CW: infidelity, eating disorders, paranoia, stalking behavior, mental illness, and car crash
I know that I’ve written on this blog about Princess Diana before. She’s an incredibly difficult subject to write about because, even 20+ years after her death, she’s so polarizing.
What I liked most about Bradford’s biography is that she was a balanced author. Very balanced with a topic like this. She tried to keep it open with either side of the story. Of course, she was more likely to err in Diana’s favor, but when she was obviously doing wrong, she pointed it out.
Such as, the story about Diana throwing herself down the stairs when she was pregnant with William. Bradford went through the sources and, eventually, concluded that it was something Diana made up. Diana fell down some stairs, but it wasn’t a suicide attempt. It was her personal manipulation of the press and public. I’ve always heard that story and seen it treated like it was true. So, it was refreshing to have an author challenge everything.
And, really, Diana was a mess. I’ve always said that right when Diana died, she was coming into her own and getting better, but she was never a very stable woman. She had major ups and downs. Bradford put it as her need to self-sabotage. I’d say it was more whatever mental illness she had — and, I’m not going to try to diagnose her — leading her to unfound conclusions.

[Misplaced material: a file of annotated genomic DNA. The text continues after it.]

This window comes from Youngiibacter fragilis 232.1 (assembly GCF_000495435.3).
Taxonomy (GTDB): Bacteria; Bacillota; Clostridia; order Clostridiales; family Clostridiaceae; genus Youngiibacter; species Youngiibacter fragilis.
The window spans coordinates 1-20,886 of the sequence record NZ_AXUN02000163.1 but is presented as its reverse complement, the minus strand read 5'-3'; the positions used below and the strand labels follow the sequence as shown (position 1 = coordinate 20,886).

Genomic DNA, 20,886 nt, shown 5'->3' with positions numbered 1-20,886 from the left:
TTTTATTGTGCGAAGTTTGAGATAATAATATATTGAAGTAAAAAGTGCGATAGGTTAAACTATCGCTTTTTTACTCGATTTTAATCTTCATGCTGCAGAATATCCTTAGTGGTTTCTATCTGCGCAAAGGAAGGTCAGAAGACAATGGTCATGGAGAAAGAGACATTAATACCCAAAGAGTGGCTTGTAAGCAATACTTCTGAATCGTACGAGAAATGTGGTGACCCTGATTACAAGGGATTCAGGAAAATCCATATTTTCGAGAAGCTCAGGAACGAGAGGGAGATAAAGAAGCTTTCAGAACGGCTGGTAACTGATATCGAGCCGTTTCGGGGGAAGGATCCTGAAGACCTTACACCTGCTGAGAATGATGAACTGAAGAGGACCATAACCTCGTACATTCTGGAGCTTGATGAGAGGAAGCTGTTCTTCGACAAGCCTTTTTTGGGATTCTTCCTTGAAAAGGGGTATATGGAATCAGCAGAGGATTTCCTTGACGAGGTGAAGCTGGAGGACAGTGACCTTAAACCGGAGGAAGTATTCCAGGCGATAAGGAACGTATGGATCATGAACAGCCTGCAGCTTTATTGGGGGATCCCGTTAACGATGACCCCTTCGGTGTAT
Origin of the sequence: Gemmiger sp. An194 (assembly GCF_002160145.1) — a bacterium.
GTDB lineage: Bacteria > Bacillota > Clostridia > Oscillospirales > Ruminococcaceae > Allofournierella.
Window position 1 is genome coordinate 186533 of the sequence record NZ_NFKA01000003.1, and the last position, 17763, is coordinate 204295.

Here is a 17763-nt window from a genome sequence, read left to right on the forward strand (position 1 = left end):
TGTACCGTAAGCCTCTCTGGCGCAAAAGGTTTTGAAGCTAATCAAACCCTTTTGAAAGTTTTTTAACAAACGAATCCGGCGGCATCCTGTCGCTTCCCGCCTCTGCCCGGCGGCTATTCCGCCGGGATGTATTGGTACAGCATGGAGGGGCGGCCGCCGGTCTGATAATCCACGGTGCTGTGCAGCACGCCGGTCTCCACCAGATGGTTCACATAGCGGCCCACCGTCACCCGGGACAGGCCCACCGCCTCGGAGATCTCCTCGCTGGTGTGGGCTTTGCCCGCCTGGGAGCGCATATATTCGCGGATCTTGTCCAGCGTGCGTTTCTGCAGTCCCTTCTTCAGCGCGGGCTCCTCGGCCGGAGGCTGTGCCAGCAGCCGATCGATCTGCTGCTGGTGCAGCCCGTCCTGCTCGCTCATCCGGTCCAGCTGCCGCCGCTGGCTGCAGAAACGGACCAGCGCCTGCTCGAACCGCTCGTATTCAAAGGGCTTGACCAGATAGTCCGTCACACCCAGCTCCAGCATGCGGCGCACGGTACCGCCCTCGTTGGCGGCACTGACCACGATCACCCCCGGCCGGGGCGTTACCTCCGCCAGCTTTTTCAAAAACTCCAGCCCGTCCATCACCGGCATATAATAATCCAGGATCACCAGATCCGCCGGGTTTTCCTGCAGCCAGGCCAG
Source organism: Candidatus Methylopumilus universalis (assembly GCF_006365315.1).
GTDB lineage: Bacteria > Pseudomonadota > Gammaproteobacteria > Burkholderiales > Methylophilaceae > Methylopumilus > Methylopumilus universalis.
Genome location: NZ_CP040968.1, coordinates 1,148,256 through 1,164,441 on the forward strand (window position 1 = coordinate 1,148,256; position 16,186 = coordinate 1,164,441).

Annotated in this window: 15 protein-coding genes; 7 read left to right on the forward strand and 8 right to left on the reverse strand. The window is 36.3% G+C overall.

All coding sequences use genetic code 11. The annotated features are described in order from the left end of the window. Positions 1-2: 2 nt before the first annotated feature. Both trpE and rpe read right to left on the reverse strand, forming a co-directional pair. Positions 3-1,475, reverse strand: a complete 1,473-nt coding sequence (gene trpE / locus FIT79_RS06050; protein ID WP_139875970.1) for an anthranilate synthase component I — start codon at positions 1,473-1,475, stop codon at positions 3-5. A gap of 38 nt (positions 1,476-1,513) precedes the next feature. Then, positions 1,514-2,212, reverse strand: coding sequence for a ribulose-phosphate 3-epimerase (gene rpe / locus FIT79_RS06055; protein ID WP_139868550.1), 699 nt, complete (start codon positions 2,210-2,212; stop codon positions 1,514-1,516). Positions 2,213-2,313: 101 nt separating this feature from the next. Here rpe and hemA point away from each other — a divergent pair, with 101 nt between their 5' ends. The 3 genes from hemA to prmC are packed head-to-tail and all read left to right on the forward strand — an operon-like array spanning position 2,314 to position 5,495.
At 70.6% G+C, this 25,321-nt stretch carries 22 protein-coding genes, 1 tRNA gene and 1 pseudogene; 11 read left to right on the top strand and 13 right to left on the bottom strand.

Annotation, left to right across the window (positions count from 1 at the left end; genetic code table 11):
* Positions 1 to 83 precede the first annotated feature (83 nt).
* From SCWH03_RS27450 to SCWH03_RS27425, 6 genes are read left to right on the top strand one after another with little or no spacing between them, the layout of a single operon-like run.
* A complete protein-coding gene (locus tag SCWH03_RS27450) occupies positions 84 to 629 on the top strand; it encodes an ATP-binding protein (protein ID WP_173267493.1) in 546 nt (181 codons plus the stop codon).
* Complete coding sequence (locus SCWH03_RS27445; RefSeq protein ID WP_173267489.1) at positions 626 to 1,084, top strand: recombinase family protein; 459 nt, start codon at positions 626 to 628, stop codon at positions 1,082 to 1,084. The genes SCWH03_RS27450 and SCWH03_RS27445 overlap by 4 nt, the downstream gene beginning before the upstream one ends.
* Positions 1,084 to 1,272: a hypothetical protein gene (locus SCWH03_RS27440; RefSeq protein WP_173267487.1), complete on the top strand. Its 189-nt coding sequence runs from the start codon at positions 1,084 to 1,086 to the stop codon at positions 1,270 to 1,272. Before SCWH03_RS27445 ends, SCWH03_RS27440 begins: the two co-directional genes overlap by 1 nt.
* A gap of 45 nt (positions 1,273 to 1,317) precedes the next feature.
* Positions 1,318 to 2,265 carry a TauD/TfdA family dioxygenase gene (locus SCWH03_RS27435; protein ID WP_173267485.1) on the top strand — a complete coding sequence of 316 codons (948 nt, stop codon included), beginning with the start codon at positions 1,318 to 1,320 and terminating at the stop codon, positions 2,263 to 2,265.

That still doesn’t discount that she was an amazing woman who did a lot of good in the world. She was simply a flawed individual like the rest of us. But, I really enjoyed Bradford’s objectivity since this is still such a polarizing story. Periodically, my mom and I fight about it since I like being the devil’s advocate. My mom loves Diana and hates Prince Charles. So, I point out Diana’s flaws and try to show her what Prince Charles might have felt.
She doesn’t appreciate it and ends up getting very mad at me. But, see? Polarizing.
I also loved how easily this read. It wasn’t dull or overly complex. Bradford used a lot of primary sources. There were tons of quotes and she let those do the talking for her. I appreciated that because it was nice to read what the people who knew Diana had to say. Not all of it was good, obviously, but it was real.
I’d definitely recommend this book to people who want to read about Princess Diana, but don’t want to have to pick a side in the ongoing war.
Have you read this? What did you think?
What are your thoughts on Princess Diana?